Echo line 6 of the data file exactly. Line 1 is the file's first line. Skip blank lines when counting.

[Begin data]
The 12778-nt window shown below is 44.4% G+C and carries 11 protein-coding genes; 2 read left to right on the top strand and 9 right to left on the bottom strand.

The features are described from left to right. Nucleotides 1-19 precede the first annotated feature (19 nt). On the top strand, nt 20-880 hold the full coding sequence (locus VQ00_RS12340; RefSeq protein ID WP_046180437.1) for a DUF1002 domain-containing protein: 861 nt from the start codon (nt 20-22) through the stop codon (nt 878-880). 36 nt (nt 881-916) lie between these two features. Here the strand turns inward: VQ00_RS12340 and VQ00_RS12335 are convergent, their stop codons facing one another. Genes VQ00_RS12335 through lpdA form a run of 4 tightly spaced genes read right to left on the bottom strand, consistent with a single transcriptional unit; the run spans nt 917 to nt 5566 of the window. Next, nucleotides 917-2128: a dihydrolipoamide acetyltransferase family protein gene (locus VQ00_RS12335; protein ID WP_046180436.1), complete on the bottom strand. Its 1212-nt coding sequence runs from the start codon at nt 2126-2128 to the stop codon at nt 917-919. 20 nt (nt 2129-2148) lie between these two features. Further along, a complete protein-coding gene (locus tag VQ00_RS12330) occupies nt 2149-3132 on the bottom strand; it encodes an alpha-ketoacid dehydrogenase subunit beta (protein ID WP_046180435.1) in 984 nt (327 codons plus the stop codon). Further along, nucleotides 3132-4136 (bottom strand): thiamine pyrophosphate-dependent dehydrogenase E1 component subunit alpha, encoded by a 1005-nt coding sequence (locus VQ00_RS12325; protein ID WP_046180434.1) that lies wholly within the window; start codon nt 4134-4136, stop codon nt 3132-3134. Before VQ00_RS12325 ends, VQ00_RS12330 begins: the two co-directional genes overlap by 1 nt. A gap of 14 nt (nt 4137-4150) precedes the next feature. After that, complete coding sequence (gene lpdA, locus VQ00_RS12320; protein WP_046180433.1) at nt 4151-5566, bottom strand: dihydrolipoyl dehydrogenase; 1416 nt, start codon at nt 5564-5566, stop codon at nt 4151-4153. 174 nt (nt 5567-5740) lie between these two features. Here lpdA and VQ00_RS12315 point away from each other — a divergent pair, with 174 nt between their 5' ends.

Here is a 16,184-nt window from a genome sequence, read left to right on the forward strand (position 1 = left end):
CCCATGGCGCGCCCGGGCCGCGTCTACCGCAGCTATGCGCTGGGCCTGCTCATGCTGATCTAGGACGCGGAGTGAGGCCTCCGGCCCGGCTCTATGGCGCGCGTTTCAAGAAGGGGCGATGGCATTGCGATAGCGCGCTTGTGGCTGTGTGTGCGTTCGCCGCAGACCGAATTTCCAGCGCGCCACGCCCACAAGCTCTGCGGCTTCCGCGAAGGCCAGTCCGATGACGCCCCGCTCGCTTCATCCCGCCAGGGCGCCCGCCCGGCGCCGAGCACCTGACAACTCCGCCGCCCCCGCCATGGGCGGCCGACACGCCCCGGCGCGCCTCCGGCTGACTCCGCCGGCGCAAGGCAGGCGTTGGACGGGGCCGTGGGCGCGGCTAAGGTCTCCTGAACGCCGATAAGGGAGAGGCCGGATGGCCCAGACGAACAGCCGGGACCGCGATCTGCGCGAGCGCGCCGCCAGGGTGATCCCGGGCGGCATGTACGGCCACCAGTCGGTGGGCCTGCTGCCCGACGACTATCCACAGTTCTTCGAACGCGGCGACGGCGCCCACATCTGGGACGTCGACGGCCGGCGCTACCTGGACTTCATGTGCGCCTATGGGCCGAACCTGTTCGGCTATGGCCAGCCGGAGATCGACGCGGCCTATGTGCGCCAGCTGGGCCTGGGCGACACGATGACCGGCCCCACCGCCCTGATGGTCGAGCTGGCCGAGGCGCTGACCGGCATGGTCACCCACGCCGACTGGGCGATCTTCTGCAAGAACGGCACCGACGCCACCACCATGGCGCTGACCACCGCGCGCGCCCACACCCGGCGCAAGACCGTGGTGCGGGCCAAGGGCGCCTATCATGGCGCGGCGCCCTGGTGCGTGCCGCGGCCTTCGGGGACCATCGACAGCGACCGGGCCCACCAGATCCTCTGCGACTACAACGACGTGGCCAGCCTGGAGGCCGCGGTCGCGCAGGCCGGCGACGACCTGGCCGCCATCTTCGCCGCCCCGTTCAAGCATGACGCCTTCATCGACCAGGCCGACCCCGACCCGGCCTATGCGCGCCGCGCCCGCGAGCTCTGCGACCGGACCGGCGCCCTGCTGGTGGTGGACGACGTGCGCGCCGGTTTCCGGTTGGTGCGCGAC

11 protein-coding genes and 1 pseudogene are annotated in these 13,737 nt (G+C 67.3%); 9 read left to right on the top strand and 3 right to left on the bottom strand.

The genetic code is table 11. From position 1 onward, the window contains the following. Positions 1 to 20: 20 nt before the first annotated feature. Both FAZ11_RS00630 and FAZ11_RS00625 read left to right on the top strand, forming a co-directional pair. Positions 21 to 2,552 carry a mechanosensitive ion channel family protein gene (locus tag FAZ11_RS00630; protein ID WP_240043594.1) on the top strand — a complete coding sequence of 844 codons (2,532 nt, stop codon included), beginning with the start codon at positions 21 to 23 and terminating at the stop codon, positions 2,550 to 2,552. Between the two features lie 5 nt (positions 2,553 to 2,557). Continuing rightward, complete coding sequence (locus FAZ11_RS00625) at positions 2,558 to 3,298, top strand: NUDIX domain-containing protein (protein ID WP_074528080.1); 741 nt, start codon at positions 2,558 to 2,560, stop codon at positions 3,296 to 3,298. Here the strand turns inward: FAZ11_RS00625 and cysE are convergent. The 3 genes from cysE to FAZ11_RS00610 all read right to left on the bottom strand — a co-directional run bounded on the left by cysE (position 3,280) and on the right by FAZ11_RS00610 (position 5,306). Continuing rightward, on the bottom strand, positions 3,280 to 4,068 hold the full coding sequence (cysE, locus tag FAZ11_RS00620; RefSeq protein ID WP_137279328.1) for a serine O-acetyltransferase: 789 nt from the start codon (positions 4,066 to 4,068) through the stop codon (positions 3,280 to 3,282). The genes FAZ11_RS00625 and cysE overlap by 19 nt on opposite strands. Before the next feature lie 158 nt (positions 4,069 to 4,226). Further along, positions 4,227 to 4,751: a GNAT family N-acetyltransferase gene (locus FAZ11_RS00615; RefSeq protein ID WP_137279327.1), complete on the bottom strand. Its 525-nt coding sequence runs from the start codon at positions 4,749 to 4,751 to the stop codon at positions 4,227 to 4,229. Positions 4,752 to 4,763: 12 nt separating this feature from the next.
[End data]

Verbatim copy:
The genetic code is table 11. From position 1 onward, the window contains the following. Positions 1 to 20: 20 nt before the first annotated feature. Both FAZ11_RS00630 and FAZ11_RS00625 read left to right on the top strand, forming a co-directional pair. Positions 21 to 2,552 carry a mechanosensitive ion channel family protein gene (locus tag FAZ11_RS00630; protein ID WP_240043594.1) on the top strand — a complete coding sequence of 844 codons (2,532 nt, stop codon included), beginning with the start codon at positions 21 to 23 and terminating at the stop codon, positions 2,550 to 2,552. Between the two features lie 5 nt (positions 2,553 to 2,557). Continuing rightward, complete coding sequence (locus FAZ11_RS00625) at positions 2,558 to 3,298, top strand: NUDIX domain-containing protein (protein ID WP_074528080.1); 741 nt, start codon at positions 2,558 to 2,560, stop codon at positions 3,296 to 3,298. Here the strand turns inward: FAZ11_RS00625 and cysE are convergent. The 3 genes from cysE to FAZ11_RS00610 all read right to left on the bottom strand — a co-directional run bounded on the left by cysE (position 3,280) and on the right by FAZ11_RS00610 (position 5,306). Continuing rightward, on the bottom strand, positions 3,280 to 4,068 hold the full coding sequence (cysE, locus tag FAZ11_RS00620; RefSeq protein ID WP_137279328.1) for a serine O-acetyltransferase: 789 nt from the start codon (positions 4,066 to 4,068) through the stop codon (positions 3,280 to 3,282). The genes FAZ11_RS00625 and cysE overlap by 19 nt on opposite strands. Before the next feature lie 158 nt (positions 4,069 to 4,226). Further along, positions 4,227 to 4,751: a GNAT family N-acetyltransferase gene (locus FAZ11_RS00615; RefSeq protein ID WP_137279327.1), complete on the bottom strand. Its 525-nt coding sequence runs from the start codon at positions 4,749 to 4,751 to the stop codon at positions 4,227 to 4,229. Positions 4,752 to 4,763: 12 nt separating this feature from the next.